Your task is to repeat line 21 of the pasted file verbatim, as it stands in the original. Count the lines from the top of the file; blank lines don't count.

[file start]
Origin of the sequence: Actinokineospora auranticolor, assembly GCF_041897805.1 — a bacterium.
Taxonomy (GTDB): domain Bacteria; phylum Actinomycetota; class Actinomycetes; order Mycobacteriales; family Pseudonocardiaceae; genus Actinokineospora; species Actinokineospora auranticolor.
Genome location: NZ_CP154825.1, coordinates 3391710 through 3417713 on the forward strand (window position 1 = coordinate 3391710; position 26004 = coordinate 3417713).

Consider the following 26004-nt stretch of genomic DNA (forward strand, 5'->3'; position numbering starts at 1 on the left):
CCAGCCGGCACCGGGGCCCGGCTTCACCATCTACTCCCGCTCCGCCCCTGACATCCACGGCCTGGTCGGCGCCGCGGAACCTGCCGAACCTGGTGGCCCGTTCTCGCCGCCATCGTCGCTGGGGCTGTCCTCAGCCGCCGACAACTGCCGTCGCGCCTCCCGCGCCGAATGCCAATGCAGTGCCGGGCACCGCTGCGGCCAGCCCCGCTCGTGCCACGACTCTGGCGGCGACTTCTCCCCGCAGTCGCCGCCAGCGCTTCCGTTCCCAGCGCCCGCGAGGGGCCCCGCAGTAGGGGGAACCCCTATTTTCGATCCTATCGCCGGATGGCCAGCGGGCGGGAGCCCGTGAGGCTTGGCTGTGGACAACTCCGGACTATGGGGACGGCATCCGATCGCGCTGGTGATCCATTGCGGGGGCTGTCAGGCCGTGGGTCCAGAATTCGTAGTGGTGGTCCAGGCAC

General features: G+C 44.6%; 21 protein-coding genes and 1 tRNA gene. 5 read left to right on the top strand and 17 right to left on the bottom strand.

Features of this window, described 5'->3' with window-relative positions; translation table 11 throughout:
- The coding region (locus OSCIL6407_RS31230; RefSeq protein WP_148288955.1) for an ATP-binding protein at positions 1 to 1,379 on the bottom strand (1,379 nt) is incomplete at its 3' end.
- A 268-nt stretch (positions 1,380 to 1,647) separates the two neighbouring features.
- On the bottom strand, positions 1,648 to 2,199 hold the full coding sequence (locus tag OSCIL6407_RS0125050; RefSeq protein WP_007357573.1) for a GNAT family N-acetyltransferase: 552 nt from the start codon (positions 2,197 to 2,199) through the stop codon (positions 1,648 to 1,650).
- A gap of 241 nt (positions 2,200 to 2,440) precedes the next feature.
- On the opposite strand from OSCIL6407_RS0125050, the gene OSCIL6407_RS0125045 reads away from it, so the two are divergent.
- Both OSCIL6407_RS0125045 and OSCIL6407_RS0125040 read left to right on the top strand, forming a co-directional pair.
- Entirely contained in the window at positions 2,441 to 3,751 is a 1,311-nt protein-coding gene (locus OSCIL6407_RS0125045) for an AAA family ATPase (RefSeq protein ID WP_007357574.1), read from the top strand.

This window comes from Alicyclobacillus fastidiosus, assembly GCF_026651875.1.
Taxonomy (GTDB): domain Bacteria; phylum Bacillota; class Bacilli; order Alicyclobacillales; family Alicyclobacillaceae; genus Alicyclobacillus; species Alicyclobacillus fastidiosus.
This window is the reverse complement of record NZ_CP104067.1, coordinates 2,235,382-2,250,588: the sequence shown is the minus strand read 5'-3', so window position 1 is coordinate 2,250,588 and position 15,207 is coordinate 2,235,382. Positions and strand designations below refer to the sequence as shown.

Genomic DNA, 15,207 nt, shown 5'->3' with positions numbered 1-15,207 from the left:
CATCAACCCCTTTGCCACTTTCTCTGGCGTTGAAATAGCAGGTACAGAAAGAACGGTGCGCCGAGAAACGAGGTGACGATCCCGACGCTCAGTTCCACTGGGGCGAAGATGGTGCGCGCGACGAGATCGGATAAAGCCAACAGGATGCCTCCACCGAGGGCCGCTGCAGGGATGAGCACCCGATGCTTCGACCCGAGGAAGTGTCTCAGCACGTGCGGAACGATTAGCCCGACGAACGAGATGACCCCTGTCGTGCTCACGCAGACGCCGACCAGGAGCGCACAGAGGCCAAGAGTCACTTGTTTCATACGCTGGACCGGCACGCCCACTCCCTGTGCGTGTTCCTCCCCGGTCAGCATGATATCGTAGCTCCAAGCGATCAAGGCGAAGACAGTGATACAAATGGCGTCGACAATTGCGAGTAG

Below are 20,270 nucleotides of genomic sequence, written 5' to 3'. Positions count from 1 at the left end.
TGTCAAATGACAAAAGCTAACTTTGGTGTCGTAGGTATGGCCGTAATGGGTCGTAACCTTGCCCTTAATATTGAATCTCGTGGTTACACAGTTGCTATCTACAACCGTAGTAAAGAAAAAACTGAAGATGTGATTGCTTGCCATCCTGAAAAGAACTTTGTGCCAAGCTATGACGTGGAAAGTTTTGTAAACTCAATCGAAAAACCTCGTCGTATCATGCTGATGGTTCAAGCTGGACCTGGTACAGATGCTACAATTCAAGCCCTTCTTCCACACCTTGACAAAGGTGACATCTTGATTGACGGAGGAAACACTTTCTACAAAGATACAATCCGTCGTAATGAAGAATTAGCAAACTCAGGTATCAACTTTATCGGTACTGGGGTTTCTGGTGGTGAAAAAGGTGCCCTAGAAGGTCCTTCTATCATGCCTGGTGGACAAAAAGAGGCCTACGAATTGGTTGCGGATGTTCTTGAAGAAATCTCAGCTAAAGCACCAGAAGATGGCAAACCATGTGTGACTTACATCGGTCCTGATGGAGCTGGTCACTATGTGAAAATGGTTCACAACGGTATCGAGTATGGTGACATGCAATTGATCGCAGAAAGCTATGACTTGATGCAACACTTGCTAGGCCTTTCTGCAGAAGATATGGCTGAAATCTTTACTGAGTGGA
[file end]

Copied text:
TGTCAAATGACAAAAGCTAACTTTGGTGTCGTAGGTATGGCCGTAATGGGTCGTAACCTTGCCCTTAATATTGAATCTCGTGGTTACACAGTTGCTATCTACAACCGTAGTAAAGAAAAAACTGAAGATGTGATTGCTTGCCATCCTGAAAAGAACTTTGTGCCAAGCTATGACGTGGAAAGTTTTGTAAACTCAATCGAAAAACCTCGTCGTATCATGCTGATGGTTCAAGCTGGACCTGGTACAGATGCTACAATTCAAGCCCTTCTTCCACACCTTGACAAAGGTGACATCTTGATTGACGGAGGAAACACTTTCTACAAAGATACAATCCGTCGTAATGAAGAATTAGCAAACTCAGGTATCAACTTTATCGGTACTGGGGTTTCTGGTGGTGAAAAAGGTGCCCTAGAAGGTCCTTCTATCATGCCTGGTGGACAAAAAGAGGCCTACGAATTGGTTGCGGATGTTCTTGAAGAAATCTCAGCTAAAGCACCAGAAGATGGCAAACCATGTGTGACTTACATCGGTCCTGATGGAGCTGGTCACTATGTGAAAATGGTTCACAACGGTATCGAGTATGGTGACATGCAATTGATCGCAGAAAGCTATGACTTGATGCAACACTTGCTAGGCCTTTCTGCAGAAGATATGGCTGAAATCTTTACTGAGTGGA